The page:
A cross-sectional survey among patients demonstrates such opportunities. The survey found those unaware of biosimilars were 17 percent less likely to feel comfortable switching to a biosimilar, 18 percent less likely to feel it effectively would treat their condition, and 18 percent less likely to believe biosimilars are affordable. 2 None of these misperceptions are supported by actual evidence; they are simply caused by unfamiliarity with biosimilars.
In the U.S. system of representative democracy, it makes perfect sense for confused citizens to elect confused politicians. If patients are given the information needed to understand biosimilars, even if it is just initial exposure, there is an opportunity to align biosimilars with concerns about affordable healthcare. This will, in turn, encourage politicians to support other leaders favorable to biosimilars. For citizens, they may even elect more representatives favorable to biosimilars. Ultimately, direct local patient engagement will afford biosimilar companies opportunities to help patients while also helping themselves.
Local Statutes Should Include These Provisions
Engaging states as partners includes making sure the most effective solution is implemented. To avoid uncertainty and legal chaos, it is best not to leave the federal statute’s interpretation to local courts. Instead of engaging in skirmishes in the court system, biosimilar companies should proactively engage state governments to pass statutes more supportive of biosimilars. Model statutes should be proposed that address each of the following provisions:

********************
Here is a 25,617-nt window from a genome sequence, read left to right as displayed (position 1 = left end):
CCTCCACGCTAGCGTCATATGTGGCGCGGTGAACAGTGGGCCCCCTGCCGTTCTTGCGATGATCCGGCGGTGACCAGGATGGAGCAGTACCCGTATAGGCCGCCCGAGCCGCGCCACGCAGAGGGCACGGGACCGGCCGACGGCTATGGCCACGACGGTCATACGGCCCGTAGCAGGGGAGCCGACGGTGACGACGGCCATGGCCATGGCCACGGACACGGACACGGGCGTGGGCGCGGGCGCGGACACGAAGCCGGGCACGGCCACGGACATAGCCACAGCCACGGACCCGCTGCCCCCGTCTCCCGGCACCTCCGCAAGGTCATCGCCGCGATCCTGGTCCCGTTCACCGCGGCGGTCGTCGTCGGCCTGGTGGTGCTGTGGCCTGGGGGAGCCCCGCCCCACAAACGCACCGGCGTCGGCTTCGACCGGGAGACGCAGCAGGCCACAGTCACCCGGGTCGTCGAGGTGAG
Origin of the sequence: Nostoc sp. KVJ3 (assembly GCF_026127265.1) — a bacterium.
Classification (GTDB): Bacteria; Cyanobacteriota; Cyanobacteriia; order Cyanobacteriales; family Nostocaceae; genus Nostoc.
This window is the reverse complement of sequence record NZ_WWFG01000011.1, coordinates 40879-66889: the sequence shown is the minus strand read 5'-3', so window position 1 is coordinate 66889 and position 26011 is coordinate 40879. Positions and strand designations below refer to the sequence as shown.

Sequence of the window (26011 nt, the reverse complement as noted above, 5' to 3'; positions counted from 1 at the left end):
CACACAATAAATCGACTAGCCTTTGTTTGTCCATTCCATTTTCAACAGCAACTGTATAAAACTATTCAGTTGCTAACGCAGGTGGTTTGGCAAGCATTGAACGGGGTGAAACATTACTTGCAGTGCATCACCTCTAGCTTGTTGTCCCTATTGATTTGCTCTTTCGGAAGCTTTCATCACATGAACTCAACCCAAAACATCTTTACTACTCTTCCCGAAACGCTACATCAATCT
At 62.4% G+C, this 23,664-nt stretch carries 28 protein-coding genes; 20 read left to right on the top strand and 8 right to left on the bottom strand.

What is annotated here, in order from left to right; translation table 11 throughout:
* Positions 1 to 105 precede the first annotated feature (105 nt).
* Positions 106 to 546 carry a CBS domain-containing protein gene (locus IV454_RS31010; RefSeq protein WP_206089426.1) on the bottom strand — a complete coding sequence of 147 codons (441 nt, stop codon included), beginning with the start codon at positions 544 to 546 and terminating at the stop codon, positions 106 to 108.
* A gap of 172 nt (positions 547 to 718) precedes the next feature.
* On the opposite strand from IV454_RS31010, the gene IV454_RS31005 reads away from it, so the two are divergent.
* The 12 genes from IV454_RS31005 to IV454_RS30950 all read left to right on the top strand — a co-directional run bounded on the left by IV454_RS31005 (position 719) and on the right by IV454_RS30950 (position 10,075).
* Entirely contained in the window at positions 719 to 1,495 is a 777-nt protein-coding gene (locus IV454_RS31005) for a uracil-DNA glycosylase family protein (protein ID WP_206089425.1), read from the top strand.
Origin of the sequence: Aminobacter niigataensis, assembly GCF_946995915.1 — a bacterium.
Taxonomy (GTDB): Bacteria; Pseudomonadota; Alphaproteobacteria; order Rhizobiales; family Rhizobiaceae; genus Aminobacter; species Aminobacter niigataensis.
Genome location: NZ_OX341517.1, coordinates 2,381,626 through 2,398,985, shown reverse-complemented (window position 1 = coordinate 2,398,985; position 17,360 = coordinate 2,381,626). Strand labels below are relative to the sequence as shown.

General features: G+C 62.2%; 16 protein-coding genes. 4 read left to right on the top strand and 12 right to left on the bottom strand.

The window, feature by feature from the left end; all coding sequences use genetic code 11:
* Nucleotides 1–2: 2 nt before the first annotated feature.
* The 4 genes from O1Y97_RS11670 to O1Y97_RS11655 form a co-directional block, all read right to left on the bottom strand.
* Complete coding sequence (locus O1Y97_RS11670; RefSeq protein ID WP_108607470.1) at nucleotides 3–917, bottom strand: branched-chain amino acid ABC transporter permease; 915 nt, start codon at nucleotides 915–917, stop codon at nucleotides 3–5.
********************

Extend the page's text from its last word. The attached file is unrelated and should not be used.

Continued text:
1. Include default rules mandating that if a less expensive biosimilar is available, it will be prescribed, in the absence of a serious medical reason.
New York’s requirement for a pharmacist to substitute a less expensive biosimilar product if one is available provides the most important measure for biosimilar success. State statutes should mandate biosimilar prescription and substitution as a default rule, absent a serious and compelling medical reason. A default rule requiring switching a biologic for a biosimilar also eliminates the reimbursement debacle. For these reasons, patient access rates would exponentially increase in a manner similar to generic small molecule drugs.
2. Include liability protections for the physician and pharmacist.